Cash Flow

When we talk about cash flow in CoC return calculations, it means your net income over the year. Your annual net cash flow is worked out by taking your positive cash flow less your negative cash flow and is calculated pre-tax.

Let's take a closer look.

The first step in calculating cash flow is to work out the total amount of money it brings in. In the rental industry, that means how much you earn in rent each year. If you charge £1,500 per month in rent (assuming you have occupancy the entire year), the annual rental income is $18,000.

However, that is not your net annual pre-tax cash flow, and you need to consider your operating expenses.

There are several regular expenses in real estate investing, including property taxes, loan payments, property management fees, insurance costs, and general maintenance- to name a few.

You work out your property's net annual cash flow income by subtracting your total annual expenses from your gross annual income.

Here is an example of what it may look like trying to work out the cash yield for an investment property (using simple figures- yours may be very different).

Total rental income: $18,000

  • $700 annual insurance costs
  • $1,000 annual property taxes 
  • $8,000 annual mortgage payments
  • $1,800 annual property management costs
  • $1,500 annual maintenance and repair costs

Total operating expenses: $13,000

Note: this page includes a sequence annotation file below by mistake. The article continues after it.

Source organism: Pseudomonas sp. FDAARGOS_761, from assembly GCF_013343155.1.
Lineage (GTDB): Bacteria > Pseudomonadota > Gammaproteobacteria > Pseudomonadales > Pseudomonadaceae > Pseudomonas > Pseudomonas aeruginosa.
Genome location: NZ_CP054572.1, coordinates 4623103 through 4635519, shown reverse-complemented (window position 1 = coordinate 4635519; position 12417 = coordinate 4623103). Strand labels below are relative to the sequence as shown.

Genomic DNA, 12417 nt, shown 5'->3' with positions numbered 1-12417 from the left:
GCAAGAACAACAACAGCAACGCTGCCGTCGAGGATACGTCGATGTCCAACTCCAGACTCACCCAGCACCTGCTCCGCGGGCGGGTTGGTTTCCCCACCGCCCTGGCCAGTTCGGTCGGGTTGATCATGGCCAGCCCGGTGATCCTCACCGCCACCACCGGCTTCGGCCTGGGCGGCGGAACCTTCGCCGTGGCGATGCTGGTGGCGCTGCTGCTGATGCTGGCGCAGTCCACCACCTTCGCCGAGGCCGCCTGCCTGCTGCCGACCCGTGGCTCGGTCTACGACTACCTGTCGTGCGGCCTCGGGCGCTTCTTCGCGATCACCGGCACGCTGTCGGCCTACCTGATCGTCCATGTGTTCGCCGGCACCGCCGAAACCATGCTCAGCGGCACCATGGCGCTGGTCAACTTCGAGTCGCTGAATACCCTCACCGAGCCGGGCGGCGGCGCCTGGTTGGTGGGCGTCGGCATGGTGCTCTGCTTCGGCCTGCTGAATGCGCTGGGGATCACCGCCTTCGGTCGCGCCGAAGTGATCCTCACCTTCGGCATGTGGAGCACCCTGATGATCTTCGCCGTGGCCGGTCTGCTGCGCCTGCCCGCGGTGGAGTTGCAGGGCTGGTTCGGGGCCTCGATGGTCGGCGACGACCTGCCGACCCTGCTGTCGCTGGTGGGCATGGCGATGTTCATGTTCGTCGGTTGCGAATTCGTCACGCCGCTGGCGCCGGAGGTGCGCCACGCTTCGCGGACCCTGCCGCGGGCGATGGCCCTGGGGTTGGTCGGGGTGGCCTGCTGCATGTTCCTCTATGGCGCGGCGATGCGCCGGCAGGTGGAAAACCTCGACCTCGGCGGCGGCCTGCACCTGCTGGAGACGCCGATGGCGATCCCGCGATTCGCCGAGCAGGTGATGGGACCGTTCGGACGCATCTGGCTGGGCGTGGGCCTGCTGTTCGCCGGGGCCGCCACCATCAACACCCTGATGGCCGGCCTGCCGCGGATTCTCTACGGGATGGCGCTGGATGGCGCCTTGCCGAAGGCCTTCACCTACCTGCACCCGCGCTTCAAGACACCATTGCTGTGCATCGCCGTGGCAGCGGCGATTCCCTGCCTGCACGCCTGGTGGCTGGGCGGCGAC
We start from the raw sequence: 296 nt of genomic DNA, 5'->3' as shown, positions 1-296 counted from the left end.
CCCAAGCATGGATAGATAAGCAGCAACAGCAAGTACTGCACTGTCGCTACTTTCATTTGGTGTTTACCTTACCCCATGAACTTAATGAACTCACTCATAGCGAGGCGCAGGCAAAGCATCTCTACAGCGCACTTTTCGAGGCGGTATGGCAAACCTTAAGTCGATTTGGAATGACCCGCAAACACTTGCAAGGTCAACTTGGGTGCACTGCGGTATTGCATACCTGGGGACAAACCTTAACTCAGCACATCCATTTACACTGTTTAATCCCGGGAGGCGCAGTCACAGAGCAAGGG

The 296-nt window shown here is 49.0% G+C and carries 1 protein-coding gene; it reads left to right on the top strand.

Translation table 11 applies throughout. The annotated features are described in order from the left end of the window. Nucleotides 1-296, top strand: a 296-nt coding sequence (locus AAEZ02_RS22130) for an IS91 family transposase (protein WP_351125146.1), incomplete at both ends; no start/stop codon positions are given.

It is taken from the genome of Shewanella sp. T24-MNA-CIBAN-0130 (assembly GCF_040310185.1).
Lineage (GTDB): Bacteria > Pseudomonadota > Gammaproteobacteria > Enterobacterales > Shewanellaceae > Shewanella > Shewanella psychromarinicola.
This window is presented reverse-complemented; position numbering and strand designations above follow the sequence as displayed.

Net annual cash flow = $5,000

Principal Paydown

Some people choose to include the money they repay to the principal loan on their mortgage payment.

Your principal balance is the portion of your mortgage payments that go toward the actual loan for the purchase price of your property- rather than paying interest. How much you contribute to the principal gradually increases each month- but this is a whole other calculation!

Although it is technically an expense that comes off your annual earnings, people sometimes include this in their cash flow because it goes towards paying off your mortgage.

To find out how much you paid towards your principal, you need to look at your mortgage amortization schedule.

What Factors Affect Cash-on-Cash Calculations in Real Estate?

Your real estate cash-on-cash returns all come down to your monthly cash flow and how much you need to spend.

Here are a few of the things that can reduce your CoC return.

Vacancy Rate

The higher your vacancy rate is, the lower your rental income will be. If we are comparing income properties, those that have long-term, stable lease arrangements are in a better position to maximize their annual pre-tax income than those that are let out short-term or month-to-month.

If you experience more vacancy in a rental property than normal- your cash-on-cash return will be lower that year.

Unexpected Extra Expenses

Most property investors have an expected budget for repairs and renovations each year for general upkeep and maintenance. Sometimes, something comes up that costs a lot more than expected.

It may be covered by insurance, in which case your bottom line won't be affected (until the following year if your premium increases). If it isn't, then your cash flow will take a hit.

Where You Are in Your Mortgage Payments

Unless you have refinanced in some way, the longer you have been paying your mortgage, the more you pay back to the loan itself each month. If you are including your principal payments in your CoC calculation, your percentage will be significantly higher towards the end of your amortization schedule.